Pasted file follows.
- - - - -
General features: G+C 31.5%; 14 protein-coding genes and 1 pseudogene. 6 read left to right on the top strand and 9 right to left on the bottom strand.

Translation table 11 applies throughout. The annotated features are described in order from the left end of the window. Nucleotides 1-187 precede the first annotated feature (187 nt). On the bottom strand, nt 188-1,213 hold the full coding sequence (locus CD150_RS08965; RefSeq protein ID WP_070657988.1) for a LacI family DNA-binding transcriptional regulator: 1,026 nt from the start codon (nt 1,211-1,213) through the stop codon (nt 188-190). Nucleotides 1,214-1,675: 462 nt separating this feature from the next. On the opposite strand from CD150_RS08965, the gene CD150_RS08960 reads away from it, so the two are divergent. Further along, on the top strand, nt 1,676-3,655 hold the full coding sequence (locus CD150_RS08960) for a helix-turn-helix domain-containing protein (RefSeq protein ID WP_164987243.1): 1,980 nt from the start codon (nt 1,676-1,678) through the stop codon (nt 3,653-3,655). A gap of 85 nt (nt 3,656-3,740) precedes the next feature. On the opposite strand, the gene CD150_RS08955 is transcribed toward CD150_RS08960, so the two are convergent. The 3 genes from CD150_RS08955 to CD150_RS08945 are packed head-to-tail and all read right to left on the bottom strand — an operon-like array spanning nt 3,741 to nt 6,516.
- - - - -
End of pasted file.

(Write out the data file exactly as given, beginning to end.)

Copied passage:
General features: G+C 31.5%; 14 protein-coding genes and 1 pseudogene. 6 read left to right on the top strand and 9 right to left on the bottom strand.

Translation table 11 applies throughout. The annotated features are described in order from the left end of the window. Nucleotides 1-187 precede the first annotated feature (187 nt). On the bottom strand, nt 188-1,213 hold the full coding sequence (locus CD150_RS08965; RefSeq protein ID WP_070657988.1) for a LacI family DNA-binding transcriptional regulator: 1,026 nt from the start codon (nt 1,211-1,213) through the stop codon (nt 188-190). Nucleotides 1,214-1,675: 462 nt separating this feature from the next. On the opposite strand from CD150_RS08965, the gene CD150_RS08960 reads away from it, so the two are divergent. Further along, on the top strand, nt 1,676-3,655 hold the full coding sequence (locus CD150_RS08960) for a helix-turn-helix domain-containing protein (RefSeq protein ID WP_164987243.1): 1,980 nt from the start codon (nt 1,676-1,678) through the stop codon (nt 3,653-3,655). A gap of 85 nt (nt 3,656-3,740) precedes the next feature. On the opposite strand, the gene CD150_RS08955 is transcribed toward CD150_RS08960, so the two are convergent. The 3 genes from CD150_RS08955 to CD150_RS08945 are packed head-to-tail and all read right to left on the bottom strand — an operon-like array spanning nt 3,741 to nt 6,516.